"I cannot comment on it anyhow from the technical point of view, regarding the technical characteristics of the missile, but we have repeatedly said that the United States has long been preparing for violating the INF provisions. This is a speaking proof of the fact that the deal was in fact destroyed at the US initiative, which is regrettable for us," Peskov told reporters.
Russia is worried over the United States' test of a missile that was previously banned by the Intermediate-Range Nuclear Forces (INF) Treaty, Vladimir Yermakov, the head of the Foreign Ministry's Department for Non-Proliferation and Arms Control, said on Friday.
"This makes us worried. We will certainly take this into consideration," Yermakov said.
Washington had the right to conduct this test, since it had already withdrawn from the deal, Yermakov noted.
However, the fact that the INF-banned missile was tested just several months after the INF was terminated proves that the country had been long developing this kind of weapons, the official explained.
Washington's recent successful ballistic missile test proves that the country used to violate the now-collapsed Intermediate-Range Nuclear Forces Treaty with Russia, as it is not possible to create such a missile within nine months, despite such claims, the first deputy head of the Russian lower house's defence committee said.
"This proves once again that the Americans are being cunning when they accuse Russia of being non-compliant. They proved themselves that they were not compliant. One cannot create a missile within just nine months starting from scratch. This is not possible. There is such a thing as production cycles. One needs years, not nine months, to go from theory to practice," Andrei Krasov said.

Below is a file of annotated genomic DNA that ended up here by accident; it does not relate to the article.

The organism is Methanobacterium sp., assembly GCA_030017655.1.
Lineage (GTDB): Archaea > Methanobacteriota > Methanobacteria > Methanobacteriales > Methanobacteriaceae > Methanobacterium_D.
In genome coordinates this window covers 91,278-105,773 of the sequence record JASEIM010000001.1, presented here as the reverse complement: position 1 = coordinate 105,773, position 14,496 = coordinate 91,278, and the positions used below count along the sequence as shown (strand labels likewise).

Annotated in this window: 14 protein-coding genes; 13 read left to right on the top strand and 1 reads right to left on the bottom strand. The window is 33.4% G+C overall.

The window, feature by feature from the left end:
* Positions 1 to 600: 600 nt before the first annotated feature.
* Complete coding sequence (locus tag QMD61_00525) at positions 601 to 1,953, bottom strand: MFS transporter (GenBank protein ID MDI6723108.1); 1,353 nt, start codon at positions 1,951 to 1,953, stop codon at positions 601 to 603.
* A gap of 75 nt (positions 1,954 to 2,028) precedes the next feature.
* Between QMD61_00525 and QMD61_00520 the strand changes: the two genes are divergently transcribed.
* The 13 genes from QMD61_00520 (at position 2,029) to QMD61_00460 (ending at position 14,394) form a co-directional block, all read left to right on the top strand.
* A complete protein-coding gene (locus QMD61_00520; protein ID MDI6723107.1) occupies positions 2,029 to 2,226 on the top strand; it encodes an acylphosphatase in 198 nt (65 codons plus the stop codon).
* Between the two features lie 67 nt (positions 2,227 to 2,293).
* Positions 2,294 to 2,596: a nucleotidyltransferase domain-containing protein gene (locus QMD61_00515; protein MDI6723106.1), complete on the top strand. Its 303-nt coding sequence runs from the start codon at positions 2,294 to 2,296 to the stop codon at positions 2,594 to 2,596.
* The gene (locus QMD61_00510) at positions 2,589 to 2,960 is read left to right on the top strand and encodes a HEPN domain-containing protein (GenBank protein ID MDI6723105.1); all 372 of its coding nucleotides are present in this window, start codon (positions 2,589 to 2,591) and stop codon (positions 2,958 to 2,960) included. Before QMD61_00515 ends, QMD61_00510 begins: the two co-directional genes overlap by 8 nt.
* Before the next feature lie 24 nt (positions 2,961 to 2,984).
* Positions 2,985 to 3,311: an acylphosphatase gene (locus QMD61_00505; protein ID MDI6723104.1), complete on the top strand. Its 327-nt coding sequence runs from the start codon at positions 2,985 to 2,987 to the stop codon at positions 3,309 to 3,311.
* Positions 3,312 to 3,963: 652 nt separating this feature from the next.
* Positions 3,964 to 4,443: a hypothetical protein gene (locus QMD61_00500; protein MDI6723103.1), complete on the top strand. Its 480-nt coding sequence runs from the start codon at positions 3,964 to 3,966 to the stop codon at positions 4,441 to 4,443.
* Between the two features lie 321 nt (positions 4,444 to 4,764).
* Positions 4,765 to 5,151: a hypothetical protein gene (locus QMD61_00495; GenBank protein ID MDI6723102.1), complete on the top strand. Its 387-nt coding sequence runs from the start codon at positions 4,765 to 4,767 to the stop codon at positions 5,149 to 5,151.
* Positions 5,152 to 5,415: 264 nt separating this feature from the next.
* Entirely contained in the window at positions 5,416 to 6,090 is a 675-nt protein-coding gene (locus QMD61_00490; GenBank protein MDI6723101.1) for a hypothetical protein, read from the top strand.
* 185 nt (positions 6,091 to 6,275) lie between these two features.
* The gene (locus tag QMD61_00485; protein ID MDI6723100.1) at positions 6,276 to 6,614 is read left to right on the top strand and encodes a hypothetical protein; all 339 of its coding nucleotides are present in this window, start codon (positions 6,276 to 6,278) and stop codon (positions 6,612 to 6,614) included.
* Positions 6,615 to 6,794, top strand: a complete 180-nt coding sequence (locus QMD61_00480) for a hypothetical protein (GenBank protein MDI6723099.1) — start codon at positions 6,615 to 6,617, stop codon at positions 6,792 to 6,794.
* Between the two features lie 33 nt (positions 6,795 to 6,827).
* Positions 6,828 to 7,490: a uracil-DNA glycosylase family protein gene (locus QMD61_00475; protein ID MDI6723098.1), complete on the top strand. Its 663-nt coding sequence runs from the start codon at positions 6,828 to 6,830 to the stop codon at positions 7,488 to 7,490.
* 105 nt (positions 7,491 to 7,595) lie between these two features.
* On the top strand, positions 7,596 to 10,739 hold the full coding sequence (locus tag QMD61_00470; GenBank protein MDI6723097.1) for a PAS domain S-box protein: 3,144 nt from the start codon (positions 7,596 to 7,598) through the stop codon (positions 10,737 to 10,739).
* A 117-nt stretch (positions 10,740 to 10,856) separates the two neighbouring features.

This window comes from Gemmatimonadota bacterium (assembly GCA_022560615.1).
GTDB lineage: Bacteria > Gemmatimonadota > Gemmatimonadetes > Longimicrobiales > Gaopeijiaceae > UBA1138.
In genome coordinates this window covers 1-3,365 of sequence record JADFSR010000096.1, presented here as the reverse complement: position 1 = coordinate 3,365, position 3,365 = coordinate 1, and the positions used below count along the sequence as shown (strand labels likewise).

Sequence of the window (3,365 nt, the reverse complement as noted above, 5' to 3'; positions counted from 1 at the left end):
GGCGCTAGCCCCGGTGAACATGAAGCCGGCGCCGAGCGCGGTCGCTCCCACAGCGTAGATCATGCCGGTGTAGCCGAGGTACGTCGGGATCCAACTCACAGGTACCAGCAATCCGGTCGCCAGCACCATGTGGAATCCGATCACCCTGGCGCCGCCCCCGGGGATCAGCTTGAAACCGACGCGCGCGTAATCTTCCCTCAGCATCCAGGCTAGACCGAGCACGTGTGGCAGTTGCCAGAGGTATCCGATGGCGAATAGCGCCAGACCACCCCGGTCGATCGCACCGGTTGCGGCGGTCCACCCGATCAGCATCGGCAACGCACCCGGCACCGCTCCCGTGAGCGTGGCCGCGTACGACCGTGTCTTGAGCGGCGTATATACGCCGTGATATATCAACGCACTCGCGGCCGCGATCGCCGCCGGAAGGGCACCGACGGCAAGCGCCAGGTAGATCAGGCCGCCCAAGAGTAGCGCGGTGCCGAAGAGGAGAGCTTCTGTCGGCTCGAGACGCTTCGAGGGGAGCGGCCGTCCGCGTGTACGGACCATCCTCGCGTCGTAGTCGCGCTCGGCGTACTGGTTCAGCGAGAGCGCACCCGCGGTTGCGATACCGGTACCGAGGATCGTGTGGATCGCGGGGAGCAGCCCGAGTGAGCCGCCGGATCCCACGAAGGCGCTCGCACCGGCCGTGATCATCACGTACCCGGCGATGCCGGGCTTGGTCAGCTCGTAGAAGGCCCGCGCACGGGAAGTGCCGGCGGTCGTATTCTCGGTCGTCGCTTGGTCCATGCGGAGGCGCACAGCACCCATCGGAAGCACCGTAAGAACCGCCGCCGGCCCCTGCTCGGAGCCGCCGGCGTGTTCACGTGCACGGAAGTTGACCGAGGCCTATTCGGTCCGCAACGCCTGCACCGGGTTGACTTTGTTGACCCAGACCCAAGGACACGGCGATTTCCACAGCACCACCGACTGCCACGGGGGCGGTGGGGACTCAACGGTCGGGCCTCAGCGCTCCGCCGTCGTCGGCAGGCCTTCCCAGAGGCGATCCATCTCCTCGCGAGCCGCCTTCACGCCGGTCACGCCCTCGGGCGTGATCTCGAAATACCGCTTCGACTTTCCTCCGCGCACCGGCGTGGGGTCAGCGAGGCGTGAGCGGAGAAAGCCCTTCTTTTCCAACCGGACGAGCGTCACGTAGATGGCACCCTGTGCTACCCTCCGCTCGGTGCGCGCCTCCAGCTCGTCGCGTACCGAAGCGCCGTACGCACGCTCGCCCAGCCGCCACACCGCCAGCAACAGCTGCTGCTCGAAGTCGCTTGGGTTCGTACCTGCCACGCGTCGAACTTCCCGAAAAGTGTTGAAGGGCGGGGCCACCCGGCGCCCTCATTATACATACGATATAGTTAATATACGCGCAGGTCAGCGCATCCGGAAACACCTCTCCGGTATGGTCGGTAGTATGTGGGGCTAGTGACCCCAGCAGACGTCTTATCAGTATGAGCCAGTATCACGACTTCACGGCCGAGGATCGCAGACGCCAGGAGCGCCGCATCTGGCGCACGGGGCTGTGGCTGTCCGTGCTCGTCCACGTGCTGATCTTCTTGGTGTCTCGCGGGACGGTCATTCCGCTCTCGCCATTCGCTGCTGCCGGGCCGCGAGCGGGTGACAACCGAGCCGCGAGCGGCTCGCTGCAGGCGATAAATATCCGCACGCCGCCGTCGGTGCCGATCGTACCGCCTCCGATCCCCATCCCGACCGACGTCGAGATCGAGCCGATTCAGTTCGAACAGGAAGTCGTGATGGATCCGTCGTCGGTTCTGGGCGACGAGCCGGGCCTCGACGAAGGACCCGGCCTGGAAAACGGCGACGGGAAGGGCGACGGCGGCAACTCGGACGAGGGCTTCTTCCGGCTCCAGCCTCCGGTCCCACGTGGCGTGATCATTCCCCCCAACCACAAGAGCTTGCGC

"The Russian Federation is calling on the US side once again to return to compliance with the INF Treaty," Krasov added.
US Secretary of Defence Mark Esper praised on Thursday the successful test of the INF-banned ground-based missile, noting that it had taken less than nine months, instead of the usual two years, to go from concept to launch. According to Esper, work on the missile began after Washington withdrew from the INF.
Since the INF, signed in 1987, is now suspended following the US' unilateral withdrawal, nothing prevents Russia from creating and testing missiles of this class as well, the lawmaker said.
The nuclear pact, signed by the United States and the Soviet Union in 1987, was terminated on 2 August at the United States' initiative after the country formally suspended its INF obligations six months earlier. Both countries had repeatedly accused each other of violating the deal, which banned any ground-launched ballistic and cruise missiles with ranges of 500 to 5,500 kilometres (310 to 3,417 miles).
In September, Russian President Vladimir Putin sent a proposal to leaders of several countries, including NATO members, to introduce a moratorium on the deployment of INF Treaty-covered missiles in Europe and other regions. Later, NATO confirmed that it had received the letter, but did not consider this proposal credible.